Endeavor Content has confirmed plans to rebrand as Fifth Season, effective 7th September. "Fifth Season pairs the resources and expertise of a major studio with the dynamism, flexibility, and innovation of an independent and entrepreneurial global business," a related report reveals. "It has long-held beliefs in the fusion of film and television, of the narrowing of cultural borders in entertainment and of audience excitement for content from all over the globe."
Formerly known as Endeavor Content, Fifth Season was founded in 2017 comprising several production, sales, and distribution assets within Endeavor, WME, and IMG. Earlier this year the company spun out of Endeavor, finalized a transaction with Korea’s CJ ENM that valued the business around $1 billion, and positioned Fifth Season, as it is known today, as an independent studio. The resulting structure gives CJ a majority stake in FIFTH SEASON, while Endeavor retains a 20% stake. Therefore, this strategic rebrand is a natural evolution of Fifth Season’s autonomy and strength, and its position as a major independent studio, delivering more than 30 series and films a year and producing more than $1 billion of projects over the coming calendar year.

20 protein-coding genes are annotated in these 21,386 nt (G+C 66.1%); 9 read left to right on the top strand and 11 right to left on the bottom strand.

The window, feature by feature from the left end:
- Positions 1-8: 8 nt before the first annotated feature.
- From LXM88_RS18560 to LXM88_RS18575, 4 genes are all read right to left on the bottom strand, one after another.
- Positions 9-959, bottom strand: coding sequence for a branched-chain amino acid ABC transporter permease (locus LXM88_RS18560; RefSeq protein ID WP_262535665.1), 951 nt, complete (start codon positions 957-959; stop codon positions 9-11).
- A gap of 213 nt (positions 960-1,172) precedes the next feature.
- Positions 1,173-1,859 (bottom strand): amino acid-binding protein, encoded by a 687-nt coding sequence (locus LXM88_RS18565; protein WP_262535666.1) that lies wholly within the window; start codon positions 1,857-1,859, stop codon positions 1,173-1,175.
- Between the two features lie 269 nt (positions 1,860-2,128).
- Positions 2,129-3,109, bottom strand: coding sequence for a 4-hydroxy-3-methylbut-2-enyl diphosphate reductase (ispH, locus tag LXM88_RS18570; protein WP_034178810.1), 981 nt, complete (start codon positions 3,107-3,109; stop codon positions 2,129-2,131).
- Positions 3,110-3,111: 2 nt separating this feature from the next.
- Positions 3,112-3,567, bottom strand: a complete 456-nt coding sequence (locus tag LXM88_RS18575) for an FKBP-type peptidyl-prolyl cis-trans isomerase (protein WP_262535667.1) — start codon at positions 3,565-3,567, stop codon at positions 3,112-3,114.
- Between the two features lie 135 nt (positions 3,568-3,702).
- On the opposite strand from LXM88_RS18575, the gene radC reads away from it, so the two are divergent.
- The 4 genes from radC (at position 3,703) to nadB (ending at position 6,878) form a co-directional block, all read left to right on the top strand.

The company's new name derives from Eastern medicine, which recognizes a fifth season, a celebratory time of harvest in late summer. The company’s new logo is a mosaic of glyphs, with each glyph embodying a unique quality or facet of the company’s ecosystem and its beliefs and ideals. The combination of these glyphs reflects how Fifth Season believes its value is made by the sum of its many creative relationships and partnerships and that its principles are a key part of its identity. The index of glyphs will continue to evolve with the company as it expands its partnerships, geographies, businesses, and culture.
The titles included in the company's title slate inlcude "The Lost Daughter," "Killing Eve," "Tokyo Vice," "The Night Manager," "Normal People," and "Severance." Upcoming projects include the final installment of "See for Apple," starring Jason Momoa; "80 For Brady,"starring Tom Brady, Jane Fonda, and Lily Tomlin; the second in the film franchise "Book Club 2" Next Chapter," "Alma Har’el’s Lady in the Lake," starring Natalie Portman for Apple; and "The Lost Flowers of Alice Hart," Amazon’s first Australian original, starring Sigourney Weaver.